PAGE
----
a Bible passage

Click a verse to see commentary
Select a resource above


The L ord spoke to Moses, saying: 2When any of you sin and commit a trespass against the L ord by deceiving a neighbor in a matter of a deposit or a pledge, or by robbery, or if you have defrauded a neighbor, 3or have found something lost and lied about it—if you swear falsely regarding any of the various things that one may do and sin thereby— 4when you have sinned and realize your guilt, and would restore what you took by robbery or by fraud or the deposit that was committed to you, or the lost thing that you found, 5or anything else about which you have sworn falsely, you shall repay the principal amount and shall add one-fifth to it. You shall pay it to its owner when you realize your guilt. 6And you shall bring to the priest, as your guilt offering to the L ord, a ram without blemish from the flock, or its equivalent, for a guilt offering. 7The priest shall make atonement on your behalf before the L ord, and you shall be forgiven for any of the things that one may do and incur guilt thereby.

Instructions concerning Sacrifices

8 The L ord spoke to Moses, saying: 9Command Aaron and his sons, saying: This is the ritual of the burnt offering. The burnt offering itself shall remain on the hearth upon the altar all night until the morning, while the fire on the altar shall be kept burning. 10The priest shall put on his linen vestments after putting on his linen undergarments next to his body; and he shall take up the ashes to which the fire has reduced the burnt offering on the altar, and place them beside the altar. 11Then he shall take off his vestments and put on other garments, and carry the ashes out to a clean place outside the camp. 12The fire on the altar shall be kept burning; it shall not go out. Every morning the priest shall add wood to it, lay out the burnt offering on it, and turn into smoke the fat pieces of the offerings of well-being. 13A perpetual fire shall be kept burning on the altar; it shall not go out.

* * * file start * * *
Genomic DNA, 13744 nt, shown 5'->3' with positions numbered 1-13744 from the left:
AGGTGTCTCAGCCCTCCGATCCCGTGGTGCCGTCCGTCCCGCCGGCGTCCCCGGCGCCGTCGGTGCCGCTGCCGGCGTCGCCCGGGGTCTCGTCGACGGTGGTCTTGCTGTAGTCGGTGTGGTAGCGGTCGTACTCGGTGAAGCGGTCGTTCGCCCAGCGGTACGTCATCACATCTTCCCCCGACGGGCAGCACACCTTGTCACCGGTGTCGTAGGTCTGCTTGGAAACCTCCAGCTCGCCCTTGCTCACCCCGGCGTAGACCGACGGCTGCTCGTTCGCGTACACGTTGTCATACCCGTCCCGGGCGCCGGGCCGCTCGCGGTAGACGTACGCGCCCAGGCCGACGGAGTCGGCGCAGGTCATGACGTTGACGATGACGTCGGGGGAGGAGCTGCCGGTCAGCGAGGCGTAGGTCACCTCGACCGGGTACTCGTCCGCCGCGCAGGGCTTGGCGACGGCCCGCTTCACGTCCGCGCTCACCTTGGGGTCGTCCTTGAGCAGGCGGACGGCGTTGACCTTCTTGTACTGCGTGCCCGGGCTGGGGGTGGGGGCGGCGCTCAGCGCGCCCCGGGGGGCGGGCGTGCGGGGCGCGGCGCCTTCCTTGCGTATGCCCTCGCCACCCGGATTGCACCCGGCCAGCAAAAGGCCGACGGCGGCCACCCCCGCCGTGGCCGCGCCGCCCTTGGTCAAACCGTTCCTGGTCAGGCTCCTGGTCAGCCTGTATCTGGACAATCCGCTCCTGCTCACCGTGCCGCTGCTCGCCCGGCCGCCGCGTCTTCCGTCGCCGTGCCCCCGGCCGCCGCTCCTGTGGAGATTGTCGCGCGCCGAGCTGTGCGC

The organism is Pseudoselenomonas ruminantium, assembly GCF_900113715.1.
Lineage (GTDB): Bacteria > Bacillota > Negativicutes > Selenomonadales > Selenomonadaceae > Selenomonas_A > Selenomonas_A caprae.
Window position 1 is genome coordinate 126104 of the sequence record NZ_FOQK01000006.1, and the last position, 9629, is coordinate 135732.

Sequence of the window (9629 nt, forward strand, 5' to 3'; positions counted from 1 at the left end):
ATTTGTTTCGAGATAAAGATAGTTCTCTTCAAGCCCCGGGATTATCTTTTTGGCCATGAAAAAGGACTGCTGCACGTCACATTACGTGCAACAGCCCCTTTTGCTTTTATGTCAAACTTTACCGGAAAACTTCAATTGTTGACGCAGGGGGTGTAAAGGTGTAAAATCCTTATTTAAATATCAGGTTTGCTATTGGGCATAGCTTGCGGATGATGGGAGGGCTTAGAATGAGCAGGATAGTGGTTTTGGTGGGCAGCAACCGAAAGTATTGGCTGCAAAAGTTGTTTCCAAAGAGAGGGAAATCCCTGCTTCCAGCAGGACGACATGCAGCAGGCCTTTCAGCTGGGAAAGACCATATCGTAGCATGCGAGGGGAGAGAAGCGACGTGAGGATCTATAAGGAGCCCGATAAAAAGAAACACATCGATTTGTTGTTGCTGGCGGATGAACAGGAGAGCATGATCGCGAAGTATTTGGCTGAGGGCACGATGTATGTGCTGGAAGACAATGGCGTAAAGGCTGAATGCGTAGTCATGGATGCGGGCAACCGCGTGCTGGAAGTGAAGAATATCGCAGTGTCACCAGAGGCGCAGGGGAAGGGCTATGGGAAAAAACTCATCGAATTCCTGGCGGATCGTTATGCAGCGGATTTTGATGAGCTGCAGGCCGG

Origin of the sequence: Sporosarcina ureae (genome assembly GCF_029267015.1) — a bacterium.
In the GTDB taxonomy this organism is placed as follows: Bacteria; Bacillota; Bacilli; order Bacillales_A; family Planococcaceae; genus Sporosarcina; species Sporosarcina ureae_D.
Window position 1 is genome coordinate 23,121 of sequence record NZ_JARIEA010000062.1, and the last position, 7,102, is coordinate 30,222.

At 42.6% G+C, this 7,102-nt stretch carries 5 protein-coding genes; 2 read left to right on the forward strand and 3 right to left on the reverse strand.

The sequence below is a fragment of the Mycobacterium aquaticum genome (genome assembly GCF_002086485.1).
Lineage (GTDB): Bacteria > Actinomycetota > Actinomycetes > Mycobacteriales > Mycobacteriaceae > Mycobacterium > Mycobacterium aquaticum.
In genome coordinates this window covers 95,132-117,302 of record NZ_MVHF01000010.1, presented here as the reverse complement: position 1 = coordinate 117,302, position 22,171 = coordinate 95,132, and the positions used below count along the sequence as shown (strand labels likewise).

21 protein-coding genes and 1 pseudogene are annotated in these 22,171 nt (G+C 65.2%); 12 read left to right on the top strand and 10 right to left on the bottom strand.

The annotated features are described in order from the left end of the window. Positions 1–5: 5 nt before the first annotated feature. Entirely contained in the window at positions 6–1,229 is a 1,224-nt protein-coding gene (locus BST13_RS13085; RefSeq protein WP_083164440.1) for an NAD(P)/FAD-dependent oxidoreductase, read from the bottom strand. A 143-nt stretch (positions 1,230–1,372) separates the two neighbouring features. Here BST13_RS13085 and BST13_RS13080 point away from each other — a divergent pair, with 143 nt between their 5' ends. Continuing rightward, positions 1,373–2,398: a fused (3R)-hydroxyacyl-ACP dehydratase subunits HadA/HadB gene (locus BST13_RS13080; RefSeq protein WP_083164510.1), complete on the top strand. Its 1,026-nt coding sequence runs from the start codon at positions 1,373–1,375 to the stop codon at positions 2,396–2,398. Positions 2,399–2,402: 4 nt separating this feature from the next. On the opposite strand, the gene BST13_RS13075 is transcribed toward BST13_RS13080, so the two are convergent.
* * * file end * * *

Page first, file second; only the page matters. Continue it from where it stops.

14 This is the ritual of the grain offering: The sons of Aaron shall offer it before the L ord, in front of the altar. 15They shall take from it a handful of the choice flour and oil of the grain offering, with all the frankincense that is on the offering, and they shall turn its memorial portion into smoke on the altar as a pleasing odor to the L ord. 16Aaron and his sons shall eat what is left of it; it shall be eaten as unleavened cakes in a holy place; in the court of the tent of meeting they shall eat it. 17It shall not be baked with leaven. I have given it as their portion of my offerings by fire; it is most holy, like the sin offering and the guilt offering. 18Every male among the descendants of Aaron shall eat of it, as their perpetual due throughout your generations, from the L ord’s offerings by fire; anything that touches them shall become holy.

19 The L ord spoke to Moses, saying: 20This is the offering that Aaron and his sons shall offer to the L ord on the day when he is anointed: one-tenth of an ephah of choice flour as a regular offering, half of it in the morning and half in the evening. 21It shall be made with oil on a griddle; you shall bring it well soaked, as a grain offering of baked pieces, and you shall present it as a pleasing odor to the L ord. 22And so the priest, anointed from among Aaron’s descendants as a successor, shall prepare it; it is the L ord’s—a perpetual due—to be turned entirely into smoke. 23Every grain offering of a priest shall be wholly burned; it shall not be eaten.

24 The L ord spoke to Moses, saying: 25Speak to Aaron and his sons, saying: This is the ritual of the sin offering. The sin offering shall be slaughtered before the L ord at the spot where the burnt offering is slaughtered; it is most holy. 26The priest who offers it as a sin offering shall eat of it; it shall be eaten in a holy place, in the court of the tent of meeting. 27Whatever touches its flesh shall become holy; and when any of its blood is spattered on a garment, you shall wash the bespattered part in a holy place. 28An earthen vessel in which it was boiled shall be broken; but if it is boiled in a bronze vessel, that shall be scoured and rinsed in water. 29Every male among the priests shall eat of it; it is most holy. 30But no sin offering shall be eaten from which any blood is brought into the tent of meeting for atonement in the holy place; it shall be burned with fire.

1. Likewise this is the law. I have just confessed that I do not sufficiently understand how these two words, חטאה, chateah, and אשם, asham, differ from each other; and I have therefore followed the sense which is commonly received, and called them the sin and the trespass-offering, (hostiam pro peccato vel pro delicto.) Although in this second kind of offering he commands the same ceremony to be observed as in the former one, yet he mentions some things which he had before omitted, such as the sprinkling of blood around the altar, the offering of the fat, kidneys, etc., which had not been before expressed. The sum amounts to this, that they were to sacrifice in the same manner, and with the same rites for sin as for trespass, and make not the smallest alteration in the rule laid down for them.